Branches and PRs: institutionalised distrust?

In theory, by now we should all know the first line of the Agile manifesto. So why do so many seemingly intelligent developers insist on the process/tool-heavy solution of branches and pull-requests for internal work on their teams? And is it the wrong, and potentially highly damaging, solution to a more important and probably undiscussed problem?

One time in a dev meeting I saw someone stand up and say they have "a radical suggestion". This turned out to be "let's completely disable commits to master" and pile on the restrictions and rules in GitHub (to me this is radical reactionary, not radical progressive). Yet we hadn't identified any recent problem caused by commits made to master or the absence of restrictions.

Implementing sweeping strategies in the absence of identified problems is rarely a good idea, and people often get this backwards, proposing a solution then telling you the kinds of problems they think it solves. What is the problem being solved by using branches and PRs (process & tools) instead of trunk-based development and pairing (people & interactions)?

"People can break the build by pushing to master without running the tests first" - is the problem here that people could break the build? Or is it the lack of trust in other devs to act with professional discipline? To me the latter issue is much bigger. If there isn't trust and discipline within a team, then that team is unlikely to be highly effective and may even slide into dysfunctionality.

If the problem is a lack of discipline, enforcing a rigorous process to contain it is unlikely to build discipline. Trust and empowerment typically bring out the best in people - give them responsibility and they will step up. It feels good to be trusted, and good will spreads. A team with a high trust level is likely to be a team with a good team spirit.

A good team is also always pulling in the same direction, and continuous integration - not just pushing completed features to master, but every last well-crafted commit, and equally frequently pulling in other changes - gives that a tremendous boost. It facilitates coordination and helps build shared knowledge of what is happening (don't just pull the changes - look at them, but with an eye to understanding rather than bestowing your approval) - in terms not just of features but of coding style and patterns.

However the problem might not be a lack of discipline - it might be a pure (or even impure) absence of trust. The introduction of controlling processes is often a way of consolidating power structures or building them from scratch for later (ab)use - and I would always question people's motives in these cases. In such highly bureaucratic hierarchies, those on the lower levels often feel absolved of responsibility and that is not likely to end well, either.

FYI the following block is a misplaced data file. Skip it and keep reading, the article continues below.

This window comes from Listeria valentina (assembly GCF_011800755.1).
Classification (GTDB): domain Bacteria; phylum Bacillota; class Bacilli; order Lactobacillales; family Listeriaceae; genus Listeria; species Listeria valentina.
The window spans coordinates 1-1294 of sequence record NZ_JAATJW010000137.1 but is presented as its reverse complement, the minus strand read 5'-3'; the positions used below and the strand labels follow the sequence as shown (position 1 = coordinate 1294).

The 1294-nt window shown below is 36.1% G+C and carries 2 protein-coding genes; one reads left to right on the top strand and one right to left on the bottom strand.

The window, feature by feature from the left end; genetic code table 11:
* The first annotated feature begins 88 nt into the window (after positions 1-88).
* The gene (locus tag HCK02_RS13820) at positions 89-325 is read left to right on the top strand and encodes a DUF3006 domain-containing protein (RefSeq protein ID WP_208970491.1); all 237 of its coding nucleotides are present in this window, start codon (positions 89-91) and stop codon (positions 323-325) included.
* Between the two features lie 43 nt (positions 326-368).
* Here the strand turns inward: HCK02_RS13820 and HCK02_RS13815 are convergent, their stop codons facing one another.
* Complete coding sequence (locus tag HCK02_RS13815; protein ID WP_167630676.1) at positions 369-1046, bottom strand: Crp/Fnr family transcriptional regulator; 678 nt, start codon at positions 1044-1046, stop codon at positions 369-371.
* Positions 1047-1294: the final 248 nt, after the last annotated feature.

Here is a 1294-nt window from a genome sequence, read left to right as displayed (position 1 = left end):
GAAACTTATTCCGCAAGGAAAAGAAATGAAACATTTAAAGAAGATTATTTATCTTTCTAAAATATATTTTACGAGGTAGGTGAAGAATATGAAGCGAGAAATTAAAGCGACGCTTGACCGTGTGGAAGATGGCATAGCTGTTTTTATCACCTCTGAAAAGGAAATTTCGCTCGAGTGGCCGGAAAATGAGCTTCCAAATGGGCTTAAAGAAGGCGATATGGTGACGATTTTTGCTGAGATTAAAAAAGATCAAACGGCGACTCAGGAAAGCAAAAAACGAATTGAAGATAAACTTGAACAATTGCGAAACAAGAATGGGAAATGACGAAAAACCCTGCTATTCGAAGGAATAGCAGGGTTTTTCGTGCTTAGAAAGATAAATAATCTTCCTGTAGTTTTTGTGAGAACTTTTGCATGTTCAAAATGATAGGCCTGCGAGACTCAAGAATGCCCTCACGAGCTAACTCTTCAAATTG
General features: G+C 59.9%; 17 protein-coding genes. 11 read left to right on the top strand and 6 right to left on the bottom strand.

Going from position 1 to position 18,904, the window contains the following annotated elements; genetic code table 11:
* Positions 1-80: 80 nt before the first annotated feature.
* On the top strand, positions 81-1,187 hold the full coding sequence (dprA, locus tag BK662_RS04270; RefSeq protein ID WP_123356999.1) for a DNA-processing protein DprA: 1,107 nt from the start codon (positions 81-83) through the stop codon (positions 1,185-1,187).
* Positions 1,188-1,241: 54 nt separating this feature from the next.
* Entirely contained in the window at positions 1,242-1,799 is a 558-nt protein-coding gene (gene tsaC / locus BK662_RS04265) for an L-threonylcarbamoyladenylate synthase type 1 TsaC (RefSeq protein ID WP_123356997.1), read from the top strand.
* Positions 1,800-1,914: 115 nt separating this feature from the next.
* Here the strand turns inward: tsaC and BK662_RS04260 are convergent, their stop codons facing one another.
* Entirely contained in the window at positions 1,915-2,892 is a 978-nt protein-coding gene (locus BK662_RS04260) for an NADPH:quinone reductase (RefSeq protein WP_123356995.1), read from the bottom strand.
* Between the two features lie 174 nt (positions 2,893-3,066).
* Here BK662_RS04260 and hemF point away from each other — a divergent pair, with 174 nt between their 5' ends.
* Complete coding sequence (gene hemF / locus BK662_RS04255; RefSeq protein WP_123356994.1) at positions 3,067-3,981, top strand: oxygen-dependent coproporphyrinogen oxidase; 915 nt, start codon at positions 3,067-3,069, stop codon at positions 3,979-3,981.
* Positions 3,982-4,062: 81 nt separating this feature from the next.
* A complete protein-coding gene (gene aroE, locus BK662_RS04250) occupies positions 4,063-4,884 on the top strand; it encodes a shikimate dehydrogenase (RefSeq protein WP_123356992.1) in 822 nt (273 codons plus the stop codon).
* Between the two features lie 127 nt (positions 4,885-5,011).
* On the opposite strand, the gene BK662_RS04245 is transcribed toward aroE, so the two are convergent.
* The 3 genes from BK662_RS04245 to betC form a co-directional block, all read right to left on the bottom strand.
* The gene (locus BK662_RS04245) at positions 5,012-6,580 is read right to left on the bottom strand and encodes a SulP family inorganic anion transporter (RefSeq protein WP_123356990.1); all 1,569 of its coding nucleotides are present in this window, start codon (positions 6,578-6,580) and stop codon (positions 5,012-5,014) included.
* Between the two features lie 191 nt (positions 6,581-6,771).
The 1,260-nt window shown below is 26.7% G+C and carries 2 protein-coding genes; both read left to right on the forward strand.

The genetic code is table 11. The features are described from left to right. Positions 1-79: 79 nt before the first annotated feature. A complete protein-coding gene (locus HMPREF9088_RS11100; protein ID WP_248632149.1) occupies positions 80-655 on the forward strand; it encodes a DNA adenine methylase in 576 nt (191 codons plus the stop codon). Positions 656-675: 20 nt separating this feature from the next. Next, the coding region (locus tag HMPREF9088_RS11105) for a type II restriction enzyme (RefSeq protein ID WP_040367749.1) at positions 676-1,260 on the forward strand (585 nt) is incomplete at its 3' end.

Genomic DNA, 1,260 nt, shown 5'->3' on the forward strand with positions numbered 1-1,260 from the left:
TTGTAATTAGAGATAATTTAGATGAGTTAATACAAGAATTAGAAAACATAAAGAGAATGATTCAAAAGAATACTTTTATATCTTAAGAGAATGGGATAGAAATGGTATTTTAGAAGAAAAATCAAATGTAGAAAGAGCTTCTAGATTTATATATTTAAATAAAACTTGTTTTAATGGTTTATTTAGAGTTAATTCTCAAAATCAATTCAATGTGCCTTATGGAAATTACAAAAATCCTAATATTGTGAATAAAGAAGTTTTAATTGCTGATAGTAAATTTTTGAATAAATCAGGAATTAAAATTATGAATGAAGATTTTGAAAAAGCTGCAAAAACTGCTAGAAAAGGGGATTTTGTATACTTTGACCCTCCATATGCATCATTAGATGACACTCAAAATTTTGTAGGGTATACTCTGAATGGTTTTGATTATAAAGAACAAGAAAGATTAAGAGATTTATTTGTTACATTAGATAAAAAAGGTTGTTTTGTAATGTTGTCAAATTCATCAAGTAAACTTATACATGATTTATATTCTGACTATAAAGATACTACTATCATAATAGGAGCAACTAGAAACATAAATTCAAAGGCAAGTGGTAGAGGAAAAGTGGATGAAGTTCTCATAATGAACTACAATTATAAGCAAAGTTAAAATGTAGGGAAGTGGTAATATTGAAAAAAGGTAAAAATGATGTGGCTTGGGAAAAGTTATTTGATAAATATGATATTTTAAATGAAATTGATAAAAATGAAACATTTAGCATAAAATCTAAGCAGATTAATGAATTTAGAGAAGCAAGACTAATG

(Another reason I have seen to introduce restrictions on source control is the containment of a toxic employee - there is little to be said on this; the solution should be to ditch that employee)

Some may choose to do this in response to a team with a high ratio of junior developers. Again, this is an approach which is unlikely to foster rapid improvement and engagement in the juniors. A culture of collaboration with pairing and mobbing will be more effective in both upskilling and building rapport. In my experience junior developers tend to be highly conscientious when you give them trust, and probably less likely to blithely break something than a confident senior.

Finally, it could just be done blind - the received wisdom is to use this strategy and so it gets implemented without question. This kind of trap is easily fallen into by the best of teams with the best of intentions, though ideally a good team should have a sound reason for every decision made whether it's process or technology.

Whichever way, building a process into a team which signifies a lack of trust is unlikely to ever improve matters and instead may simply cause more problems (and the stilted pace of branch / PR / review / merge is, to me, a problem in itself); instead look at the real problems being faced and see how they could be solved in a more collaborative, and indeed simpler way.


Jim Kinsey is an English software engineer based in Berlin. Currently at Springer Nature, formerly of BBC News & Sport.

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